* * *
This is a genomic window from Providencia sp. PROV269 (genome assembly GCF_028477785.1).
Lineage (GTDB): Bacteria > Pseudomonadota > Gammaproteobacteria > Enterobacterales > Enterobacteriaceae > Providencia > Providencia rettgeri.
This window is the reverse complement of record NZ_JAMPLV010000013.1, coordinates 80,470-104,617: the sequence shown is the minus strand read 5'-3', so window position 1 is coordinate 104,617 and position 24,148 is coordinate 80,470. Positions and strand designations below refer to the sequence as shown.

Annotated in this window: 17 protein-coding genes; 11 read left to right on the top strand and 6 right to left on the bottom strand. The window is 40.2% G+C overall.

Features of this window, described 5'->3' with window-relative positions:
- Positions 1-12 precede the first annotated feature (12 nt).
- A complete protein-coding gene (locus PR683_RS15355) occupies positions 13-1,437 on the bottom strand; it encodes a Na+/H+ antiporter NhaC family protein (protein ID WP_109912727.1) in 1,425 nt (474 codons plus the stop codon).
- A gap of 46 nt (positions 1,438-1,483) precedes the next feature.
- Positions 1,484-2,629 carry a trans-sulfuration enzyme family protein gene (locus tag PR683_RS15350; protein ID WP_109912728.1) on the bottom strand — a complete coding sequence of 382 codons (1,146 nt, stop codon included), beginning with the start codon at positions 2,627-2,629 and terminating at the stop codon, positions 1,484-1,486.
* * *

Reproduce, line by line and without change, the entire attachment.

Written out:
This is a genomic window from Providencia sp. PROV269 (genome assembly GCF_028477785.1).
Lineage (GTDB): Bacteria > Pseudomonadota > Gammaproteobacteria > Enterobacterales > Enterobacteriaceae > Providencia > Providencia rettgeri.
This window is the reverse complement of record NZ_JAMPLV010000013.1, coordinates 80,470-104,617: the sequence shown is the minus strand read 5'-3', so window position 1 is coordinate 104,617 and position 24,148 is coordinate 80,470. Positions and strand designations below refer to the sequence as shown.

Annotated in this window: 17 protein-coding genes; 11 read left to right on the top strand and 6 right to left on the bottom strand. The window is 40.2% G+C overall.

Features of this window, described 5'->3' with window-relative positions:
- Positions 1-12 precede the first annotated feature (12 nt).
- A complete protein-coding gene (locus PR683_RS15355) occupies positions 13-1,437 on the bottom strand; it encodes a Na+/H+ antiporter NhaC family protein (protein ID WP_109912727.1) in 1,425 nt (474 codons plus the stop codon).
- A gap of 46 nt (positions 1,438-1,483) precedes the next feature.
- Positions 1,484-2,629 carry a trans-sulfuration enzyme family protein gene (locus tag PR683_RS15350; protein ID WP_109912728.1) on the bottom strand — a complete coding sequence of 382 codons (1,146 nt, stop codon included), beginning with the start codon at positions 2,627-2,629 and terminating at the stop codon, positions 1,484-1,486.